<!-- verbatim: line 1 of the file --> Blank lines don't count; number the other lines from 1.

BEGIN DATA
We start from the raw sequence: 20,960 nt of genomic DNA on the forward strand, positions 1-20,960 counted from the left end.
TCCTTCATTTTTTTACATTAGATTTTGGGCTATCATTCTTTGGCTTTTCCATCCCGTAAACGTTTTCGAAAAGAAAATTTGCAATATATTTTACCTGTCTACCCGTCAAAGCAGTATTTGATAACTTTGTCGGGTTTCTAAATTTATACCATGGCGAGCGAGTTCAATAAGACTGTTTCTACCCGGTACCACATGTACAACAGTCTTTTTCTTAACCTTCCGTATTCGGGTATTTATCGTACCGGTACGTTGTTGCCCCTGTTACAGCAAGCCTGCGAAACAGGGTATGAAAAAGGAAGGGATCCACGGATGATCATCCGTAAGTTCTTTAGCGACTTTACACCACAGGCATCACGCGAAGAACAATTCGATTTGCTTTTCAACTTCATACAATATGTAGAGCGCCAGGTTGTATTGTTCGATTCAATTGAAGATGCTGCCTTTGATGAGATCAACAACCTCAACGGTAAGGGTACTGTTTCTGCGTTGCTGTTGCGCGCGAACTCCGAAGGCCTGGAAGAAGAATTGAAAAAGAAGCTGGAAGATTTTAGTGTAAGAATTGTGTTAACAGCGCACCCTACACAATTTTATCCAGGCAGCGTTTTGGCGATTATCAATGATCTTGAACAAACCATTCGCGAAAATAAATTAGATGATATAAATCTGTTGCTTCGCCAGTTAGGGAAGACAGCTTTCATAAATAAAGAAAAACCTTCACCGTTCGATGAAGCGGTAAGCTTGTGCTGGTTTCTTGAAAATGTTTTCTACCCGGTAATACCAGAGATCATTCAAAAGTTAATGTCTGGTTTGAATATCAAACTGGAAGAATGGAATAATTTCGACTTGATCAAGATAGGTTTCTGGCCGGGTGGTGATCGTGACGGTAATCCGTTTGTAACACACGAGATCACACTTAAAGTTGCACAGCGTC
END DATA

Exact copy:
We start from the raw sequence: 20,960 nt of genomic DNA on the forward strand, positions 1-20,960 counted from the left end.